Attached with this posting are examples from Ian and Tica's snorkel logs. Every time we go snorkeling, they must keep a log with information about location, times, conditions and other highlights of their skin dives. Each dive they must also pick and describe a "fish of the day", complete with common name, scientific name and a colored drawing. As you can see, the kids are doing a great job complying with our requests.
The purpose behind this exercise is to 1) practice keeping a log, which is required of SCUBA divers. It is also a great way to learning about the flora and fauna of the reef. We brought a comprehensive fish guide for Indo-Pacific fishes (Allen, Steene, Humann & Deloach's Reef Fish Identification: Tropical Pacific) and we the "fish of the day" exercise is a great way to use the book for research.
We have told each kid that she/he needs to log at least 25 hours of snorkeling in this way before we can even consider whether they are ready to try SCUBA diving. Snorkeling and SCUBA diving have many skills sets in common such as ear clearing, proper body positioning and gear manipulation. Both of us are convinced that good snorkeling experience will mean Even with the snorkeling, there are other prerequisites to SCUBA diving, of course. These include age -- one must be at least 10 to get a junior certification -- maturity level and ability to correctly and reliably follow directions.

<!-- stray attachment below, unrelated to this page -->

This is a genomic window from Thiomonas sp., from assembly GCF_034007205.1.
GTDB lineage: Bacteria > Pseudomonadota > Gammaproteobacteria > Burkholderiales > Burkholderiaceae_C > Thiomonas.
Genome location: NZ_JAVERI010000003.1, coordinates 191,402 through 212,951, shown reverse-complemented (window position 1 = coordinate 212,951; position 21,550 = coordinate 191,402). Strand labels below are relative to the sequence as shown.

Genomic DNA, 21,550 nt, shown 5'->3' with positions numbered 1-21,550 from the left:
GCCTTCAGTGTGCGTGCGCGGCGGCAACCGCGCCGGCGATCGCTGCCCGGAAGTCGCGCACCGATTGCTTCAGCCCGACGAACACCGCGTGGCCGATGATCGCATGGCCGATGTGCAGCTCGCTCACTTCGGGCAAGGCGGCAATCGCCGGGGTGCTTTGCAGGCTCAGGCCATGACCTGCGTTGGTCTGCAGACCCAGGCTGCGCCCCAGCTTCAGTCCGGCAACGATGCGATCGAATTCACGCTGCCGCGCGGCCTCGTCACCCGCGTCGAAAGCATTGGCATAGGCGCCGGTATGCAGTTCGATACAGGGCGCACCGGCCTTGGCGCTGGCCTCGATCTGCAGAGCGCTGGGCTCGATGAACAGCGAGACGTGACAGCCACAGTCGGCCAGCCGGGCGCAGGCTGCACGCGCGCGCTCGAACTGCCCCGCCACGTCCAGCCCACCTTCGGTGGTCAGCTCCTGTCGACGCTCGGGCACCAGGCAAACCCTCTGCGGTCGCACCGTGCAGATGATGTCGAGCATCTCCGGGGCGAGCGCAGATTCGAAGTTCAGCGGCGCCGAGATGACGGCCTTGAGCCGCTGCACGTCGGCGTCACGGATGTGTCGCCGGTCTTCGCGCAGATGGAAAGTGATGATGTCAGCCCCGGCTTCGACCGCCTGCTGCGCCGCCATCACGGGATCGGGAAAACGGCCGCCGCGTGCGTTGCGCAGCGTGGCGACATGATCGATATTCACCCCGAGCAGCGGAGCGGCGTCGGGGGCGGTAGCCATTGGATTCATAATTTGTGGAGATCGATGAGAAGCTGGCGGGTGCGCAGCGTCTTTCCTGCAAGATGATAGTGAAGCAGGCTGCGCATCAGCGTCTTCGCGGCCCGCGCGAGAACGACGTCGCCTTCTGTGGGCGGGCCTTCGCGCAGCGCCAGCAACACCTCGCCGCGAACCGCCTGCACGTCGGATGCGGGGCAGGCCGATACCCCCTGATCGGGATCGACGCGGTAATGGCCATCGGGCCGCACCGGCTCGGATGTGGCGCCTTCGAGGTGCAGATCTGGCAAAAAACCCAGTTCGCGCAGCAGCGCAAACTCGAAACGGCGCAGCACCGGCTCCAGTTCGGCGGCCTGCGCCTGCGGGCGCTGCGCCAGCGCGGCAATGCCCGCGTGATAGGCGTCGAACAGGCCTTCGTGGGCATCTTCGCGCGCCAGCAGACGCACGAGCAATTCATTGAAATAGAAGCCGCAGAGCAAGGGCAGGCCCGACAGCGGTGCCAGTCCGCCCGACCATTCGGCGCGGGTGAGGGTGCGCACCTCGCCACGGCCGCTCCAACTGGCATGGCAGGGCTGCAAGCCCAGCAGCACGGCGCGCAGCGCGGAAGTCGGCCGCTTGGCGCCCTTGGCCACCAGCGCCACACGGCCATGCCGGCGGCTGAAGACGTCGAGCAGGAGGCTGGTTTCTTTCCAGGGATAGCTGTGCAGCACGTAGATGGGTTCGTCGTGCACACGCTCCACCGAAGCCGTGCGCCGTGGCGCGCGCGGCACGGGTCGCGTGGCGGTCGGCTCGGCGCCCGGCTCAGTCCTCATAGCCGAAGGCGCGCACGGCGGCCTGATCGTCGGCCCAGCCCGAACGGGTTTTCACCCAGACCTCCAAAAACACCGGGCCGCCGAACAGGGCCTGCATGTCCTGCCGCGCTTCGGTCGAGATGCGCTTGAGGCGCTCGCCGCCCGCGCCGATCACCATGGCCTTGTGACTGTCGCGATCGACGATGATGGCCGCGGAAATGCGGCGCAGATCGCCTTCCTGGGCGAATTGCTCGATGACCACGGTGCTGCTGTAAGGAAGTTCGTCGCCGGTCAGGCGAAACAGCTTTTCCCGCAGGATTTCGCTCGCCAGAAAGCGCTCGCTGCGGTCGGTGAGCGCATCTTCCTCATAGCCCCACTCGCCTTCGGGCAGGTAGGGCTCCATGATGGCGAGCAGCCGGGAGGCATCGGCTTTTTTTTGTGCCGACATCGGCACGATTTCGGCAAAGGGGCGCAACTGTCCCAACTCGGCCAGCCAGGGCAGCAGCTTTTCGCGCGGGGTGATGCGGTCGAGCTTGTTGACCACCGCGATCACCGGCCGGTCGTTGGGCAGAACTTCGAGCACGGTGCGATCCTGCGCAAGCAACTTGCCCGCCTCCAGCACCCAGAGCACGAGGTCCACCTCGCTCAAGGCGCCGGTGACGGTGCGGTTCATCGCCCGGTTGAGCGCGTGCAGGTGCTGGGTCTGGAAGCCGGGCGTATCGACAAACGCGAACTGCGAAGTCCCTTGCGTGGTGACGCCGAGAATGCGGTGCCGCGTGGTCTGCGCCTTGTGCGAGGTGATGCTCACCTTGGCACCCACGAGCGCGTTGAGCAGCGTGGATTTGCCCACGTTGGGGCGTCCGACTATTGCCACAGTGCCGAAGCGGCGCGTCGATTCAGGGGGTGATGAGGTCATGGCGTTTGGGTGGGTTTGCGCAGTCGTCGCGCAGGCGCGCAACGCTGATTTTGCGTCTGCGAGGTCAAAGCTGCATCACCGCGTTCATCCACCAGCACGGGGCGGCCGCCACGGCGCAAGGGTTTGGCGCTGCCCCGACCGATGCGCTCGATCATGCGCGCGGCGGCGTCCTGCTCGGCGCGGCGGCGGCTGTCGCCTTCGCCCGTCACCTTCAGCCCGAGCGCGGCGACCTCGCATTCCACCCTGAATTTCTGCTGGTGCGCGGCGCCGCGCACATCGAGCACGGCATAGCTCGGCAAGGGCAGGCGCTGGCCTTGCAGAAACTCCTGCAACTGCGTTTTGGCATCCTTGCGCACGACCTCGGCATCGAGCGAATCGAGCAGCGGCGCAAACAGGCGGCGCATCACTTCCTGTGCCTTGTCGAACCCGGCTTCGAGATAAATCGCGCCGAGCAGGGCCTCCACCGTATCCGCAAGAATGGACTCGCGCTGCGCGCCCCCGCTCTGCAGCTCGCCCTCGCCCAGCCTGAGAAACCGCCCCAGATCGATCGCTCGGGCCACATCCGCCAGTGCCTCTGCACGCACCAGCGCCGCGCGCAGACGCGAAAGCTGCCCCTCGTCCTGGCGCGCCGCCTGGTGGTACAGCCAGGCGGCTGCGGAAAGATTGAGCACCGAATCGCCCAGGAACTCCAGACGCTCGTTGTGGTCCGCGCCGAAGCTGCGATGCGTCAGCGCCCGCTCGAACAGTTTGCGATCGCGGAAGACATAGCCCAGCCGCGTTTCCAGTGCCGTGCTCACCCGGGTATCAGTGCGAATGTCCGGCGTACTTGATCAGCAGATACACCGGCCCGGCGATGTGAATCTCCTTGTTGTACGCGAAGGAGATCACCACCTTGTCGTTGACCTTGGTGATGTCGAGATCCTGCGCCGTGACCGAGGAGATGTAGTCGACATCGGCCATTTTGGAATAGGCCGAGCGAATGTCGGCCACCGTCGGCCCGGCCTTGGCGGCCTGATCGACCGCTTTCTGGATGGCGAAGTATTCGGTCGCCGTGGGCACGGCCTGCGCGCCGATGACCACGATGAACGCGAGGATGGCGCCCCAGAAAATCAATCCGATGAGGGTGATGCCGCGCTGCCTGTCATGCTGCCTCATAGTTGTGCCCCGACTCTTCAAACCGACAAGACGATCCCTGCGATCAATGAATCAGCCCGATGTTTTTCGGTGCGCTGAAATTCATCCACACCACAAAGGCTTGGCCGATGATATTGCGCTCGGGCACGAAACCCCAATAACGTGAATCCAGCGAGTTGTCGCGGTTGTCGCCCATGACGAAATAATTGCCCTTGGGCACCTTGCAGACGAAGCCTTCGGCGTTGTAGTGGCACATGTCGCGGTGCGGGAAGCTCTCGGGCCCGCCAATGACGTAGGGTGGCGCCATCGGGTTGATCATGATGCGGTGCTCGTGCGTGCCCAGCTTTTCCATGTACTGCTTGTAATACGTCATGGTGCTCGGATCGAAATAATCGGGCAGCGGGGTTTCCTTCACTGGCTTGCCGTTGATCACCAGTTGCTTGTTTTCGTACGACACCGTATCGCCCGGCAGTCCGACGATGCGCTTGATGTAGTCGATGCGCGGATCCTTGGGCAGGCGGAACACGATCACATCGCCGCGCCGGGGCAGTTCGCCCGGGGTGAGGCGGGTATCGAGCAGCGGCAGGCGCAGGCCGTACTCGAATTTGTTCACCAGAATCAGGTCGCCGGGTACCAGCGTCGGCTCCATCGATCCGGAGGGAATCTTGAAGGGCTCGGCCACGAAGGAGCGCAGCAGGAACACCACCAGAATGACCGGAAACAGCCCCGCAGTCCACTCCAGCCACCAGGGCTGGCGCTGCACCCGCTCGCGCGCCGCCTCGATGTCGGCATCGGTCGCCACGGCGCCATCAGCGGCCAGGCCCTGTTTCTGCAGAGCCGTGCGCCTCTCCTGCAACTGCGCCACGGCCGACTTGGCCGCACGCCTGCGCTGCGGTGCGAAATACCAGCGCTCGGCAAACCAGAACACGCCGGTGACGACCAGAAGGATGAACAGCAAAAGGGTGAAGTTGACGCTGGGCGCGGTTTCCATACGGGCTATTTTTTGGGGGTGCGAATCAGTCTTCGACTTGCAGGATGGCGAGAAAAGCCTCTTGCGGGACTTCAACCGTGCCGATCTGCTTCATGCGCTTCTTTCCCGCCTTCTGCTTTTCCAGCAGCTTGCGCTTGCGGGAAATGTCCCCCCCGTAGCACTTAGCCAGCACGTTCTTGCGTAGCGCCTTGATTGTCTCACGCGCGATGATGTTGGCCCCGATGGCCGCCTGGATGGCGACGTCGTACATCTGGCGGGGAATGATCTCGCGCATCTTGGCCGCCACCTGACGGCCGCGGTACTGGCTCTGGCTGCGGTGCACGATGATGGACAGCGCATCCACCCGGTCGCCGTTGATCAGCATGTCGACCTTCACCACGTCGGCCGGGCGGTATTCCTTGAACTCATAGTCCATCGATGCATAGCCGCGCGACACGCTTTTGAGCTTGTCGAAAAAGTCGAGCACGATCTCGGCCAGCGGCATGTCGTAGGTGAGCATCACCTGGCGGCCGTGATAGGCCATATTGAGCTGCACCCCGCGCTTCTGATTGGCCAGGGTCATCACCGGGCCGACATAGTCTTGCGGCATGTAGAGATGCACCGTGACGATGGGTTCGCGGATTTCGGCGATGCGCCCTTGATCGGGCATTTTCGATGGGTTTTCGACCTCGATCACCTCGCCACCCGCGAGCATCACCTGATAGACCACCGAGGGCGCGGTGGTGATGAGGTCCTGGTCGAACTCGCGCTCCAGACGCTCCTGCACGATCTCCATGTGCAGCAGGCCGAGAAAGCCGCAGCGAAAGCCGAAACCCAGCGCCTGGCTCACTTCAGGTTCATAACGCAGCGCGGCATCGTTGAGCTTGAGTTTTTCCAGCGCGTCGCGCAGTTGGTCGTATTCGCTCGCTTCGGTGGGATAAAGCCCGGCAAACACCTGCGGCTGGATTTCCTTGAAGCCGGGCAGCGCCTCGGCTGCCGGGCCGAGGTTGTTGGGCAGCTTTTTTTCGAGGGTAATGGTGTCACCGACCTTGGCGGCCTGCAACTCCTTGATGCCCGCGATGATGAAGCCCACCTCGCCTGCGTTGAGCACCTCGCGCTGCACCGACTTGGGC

The jury is still out whether the Drury kids will dive anytime soon. They are both making tremendous progress however and we are looking at dive outfits in the Savusavu area who would be able to provide them with a good education. We could aid in the process but as in most cases, it is better not to mention legally required to have someone else do the teaching.
We are hoping that, if done right, the kids will learn to love and enjoy SCUBA diving as much as their parents do. Yes, you could say we have an alterior motive but hey, so be it.